Deceptikon: Greater Cascadia
Deceptikon Industries

Greater Cascadia, the latest dispatch from Zachary Wright under the Deceptikon moniker, is actually an updated version of an identically-titled 12-inch released earlier on Merck Records with seven tracks newly added to the original's eight. Though Wright recently relocated to Tokyo via Seattle, the album itself was recorded in home studios throughout the Cascadian region ( Seattle, Olympia, and Vancouver), hence the title. Almost five years in the making, Wright's solid Lost Subject follow-up finds Deceptikon redefining himself as an electronic artist dedicated to instrumental hip-hop than anything IDM-related.

The album's fifteen snappy struts are stitched together from crisp beats, synth basslines, samples, field elements, and chiming keyboards but act fast ‘cos they're available in a pitiably minuscule run of 200 copies. On the rhythm front, funky breaks, lurching clip-hop beats, and sputtering glitch-hop abound, while sparkling keyboards and accordion provide the elegant and sometimes wistful melodies. It's great material, teeming with fresh ideas and both sonically svelte in design and lush in character. Wright keeps the material uncluttered while also warming his head-nodding beats with melodic sparkle (the marriage of hiccupping beat flow and gossamer string shimmer in “Almond Groves,” for example). CCO hip-hop outfit CYNE blows verbal fire over the bleepy head-nod of “Montana,” and even fragments are worth recommending, like “Backward Forward Reverse,” which Wright chops into sweetly stuttering hip-hop funk, and “Evergreen,” whose piano- and clavinet-based hip-hop indicates Wright's fully qualified to be a next-level hip-hop producer. Get this man some more MCs!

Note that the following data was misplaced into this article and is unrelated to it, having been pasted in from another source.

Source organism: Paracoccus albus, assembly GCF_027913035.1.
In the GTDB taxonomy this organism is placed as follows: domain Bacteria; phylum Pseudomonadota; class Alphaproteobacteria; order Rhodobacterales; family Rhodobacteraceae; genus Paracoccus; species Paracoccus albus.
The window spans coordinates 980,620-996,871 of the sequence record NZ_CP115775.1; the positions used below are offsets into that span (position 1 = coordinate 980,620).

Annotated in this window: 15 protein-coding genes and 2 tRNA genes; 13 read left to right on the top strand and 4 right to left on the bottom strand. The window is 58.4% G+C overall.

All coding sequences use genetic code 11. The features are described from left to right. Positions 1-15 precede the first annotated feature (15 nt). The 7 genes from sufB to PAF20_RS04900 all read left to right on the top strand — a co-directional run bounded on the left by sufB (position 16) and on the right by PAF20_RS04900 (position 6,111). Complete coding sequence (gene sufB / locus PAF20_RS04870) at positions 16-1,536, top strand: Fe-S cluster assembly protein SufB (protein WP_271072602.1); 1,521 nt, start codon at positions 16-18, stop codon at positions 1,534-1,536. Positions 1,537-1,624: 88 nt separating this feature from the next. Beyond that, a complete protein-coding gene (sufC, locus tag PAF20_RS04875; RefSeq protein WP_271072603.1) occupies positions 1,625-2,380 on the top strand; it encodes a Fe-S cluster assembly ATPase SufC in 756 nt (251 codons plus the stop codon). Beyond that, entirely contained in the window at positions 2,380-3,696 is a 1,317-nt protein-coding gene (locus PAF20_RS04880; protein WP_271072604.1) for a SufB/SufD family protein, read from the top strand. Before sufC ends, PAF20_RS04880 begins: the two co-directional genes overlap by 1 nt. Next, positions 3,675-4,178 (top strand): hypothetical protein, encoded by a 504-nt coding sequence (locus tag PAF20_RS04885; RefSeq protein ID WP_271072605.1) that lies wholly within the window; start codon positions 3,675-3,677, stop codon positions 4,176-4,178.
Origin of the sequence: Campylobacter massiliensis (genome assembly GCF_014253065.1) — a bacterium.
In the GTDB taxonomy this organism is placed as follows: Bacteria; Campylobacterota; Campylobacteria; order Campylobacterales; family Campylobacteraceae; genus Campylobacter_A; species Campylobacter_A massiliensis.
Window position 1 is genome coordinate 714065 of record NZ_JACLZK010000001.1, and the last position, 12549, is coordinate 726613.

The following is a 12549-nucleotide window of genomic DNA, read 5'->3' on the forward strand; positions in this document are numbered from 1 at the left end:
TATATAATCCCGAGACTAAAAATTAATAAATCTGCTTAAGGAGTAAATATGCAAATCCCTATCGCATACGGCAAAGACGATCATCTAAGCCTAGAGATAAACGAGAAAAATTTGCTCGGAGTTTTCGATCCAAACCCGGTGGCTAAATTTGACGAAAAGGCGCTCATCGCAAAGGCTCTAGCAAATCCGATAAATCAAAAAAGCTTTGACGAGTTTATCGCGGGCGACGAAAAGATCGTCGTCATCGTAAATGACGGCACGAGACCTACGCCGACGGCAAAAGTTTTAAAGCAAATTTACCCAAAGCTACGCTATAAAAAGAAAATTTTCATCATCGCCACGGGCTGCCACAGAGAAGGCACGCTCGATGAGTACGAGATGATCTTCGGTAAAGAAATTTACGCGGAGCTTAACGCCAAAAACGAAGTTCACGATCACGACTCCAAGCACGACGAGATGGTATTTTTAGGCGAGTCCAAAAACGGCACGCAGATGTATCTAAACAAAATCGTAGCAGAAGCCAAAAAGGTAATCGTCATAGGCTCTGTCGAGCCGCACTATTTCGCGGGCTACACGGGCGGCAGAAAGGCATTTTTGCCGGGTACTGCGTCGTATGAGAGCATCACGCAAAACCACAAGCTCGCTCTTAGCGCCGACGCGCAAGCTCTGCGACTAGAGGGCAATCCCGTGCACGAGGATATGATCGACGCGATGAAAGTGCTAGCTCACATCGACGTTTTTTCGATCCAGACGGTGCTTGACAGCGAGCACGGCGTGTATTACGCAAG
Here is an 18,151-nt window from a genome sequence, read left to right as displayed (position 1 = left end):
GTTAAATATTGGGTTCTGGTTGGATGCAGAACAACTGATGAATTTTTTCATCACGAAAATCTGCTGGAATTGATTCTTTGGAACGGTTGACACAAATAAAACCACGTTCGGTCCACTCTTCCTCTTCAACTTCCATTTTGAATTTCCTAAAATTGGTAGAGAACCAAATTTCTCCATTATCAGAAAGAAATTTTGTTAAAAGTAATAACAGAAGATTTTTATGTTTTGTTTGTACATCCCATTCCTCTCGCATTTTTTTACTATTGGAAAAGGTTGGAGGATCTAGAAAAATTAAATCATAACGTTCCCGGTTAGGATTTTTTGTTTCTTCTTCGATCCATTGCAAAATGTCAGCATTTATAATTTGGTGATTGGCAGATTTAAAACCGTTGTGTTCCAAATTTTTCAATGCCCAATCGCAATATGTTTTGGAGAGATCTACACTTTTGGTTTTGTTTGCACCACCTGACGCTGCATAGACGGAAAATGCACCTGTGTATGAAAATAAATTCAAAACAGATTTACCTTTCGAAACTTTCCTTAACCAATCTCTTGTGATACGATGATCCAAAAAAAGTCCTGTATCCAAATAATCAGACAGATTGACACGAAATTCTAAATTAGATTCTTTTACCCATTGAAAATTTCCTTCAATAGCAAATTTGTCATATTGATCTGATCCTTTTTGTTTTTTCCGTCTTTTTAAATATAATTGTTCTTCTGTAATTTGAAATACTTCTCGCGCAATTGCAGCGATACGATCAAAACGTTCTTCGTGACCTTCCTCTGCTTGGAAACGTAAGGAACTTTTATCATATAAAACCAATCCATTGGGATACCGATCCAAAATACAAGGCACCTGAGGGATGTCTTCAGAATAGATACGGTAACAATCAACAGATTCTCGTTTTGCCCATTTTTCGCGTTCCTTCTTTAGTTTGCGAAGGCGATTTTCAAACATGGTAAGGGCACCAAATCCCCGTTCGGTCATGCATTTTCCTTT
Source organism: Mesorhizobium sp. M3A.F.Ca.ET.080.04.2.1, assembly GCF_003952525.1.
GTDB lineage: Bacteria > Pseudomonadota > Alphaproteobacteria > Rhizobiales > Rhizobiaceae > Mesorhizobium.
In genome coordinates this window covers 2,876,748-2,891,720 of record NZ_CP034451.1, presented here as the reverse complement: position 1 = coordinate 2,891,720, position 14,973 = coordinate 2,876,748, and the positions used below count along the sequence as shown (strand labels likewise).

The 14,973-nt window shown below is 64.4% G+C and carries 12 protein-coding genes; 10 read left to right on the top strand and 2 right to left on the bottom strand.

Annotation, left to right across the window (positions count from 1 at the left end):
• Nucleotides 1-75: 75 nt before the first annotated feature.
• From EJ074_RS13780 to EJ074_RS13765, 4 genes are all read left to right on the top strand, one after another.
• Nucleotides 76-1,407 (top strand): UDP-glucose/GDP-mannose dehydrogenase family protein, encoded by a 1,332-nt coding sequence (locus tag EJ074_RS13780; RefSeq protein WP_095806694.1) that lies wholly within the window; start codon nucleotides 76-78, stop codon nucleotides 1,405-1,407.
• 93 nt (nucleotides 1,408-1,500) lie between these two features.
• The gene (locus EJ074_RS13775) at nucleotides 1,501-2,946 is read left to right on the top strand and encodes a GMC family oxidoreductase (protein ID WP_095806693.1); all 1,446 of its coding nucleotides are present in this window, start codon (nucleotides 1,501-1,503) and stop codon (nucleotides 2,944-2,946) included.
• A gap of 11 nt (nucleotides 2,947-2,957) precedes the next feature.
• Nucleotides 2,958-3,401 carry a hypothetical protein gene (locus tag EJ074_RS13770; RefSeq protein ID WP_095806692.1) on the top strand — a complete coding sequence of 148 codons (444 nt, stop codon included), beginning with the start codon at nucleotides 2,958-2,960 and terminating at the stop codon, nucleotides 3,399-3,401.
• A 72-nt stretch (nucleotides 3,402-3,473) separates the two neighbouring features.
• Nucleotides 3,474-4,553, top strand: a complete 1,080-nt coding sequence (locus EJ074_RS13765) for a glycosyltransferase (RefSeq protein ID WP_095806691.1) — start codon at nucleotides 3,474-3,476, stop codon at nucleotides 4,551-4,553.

November 2007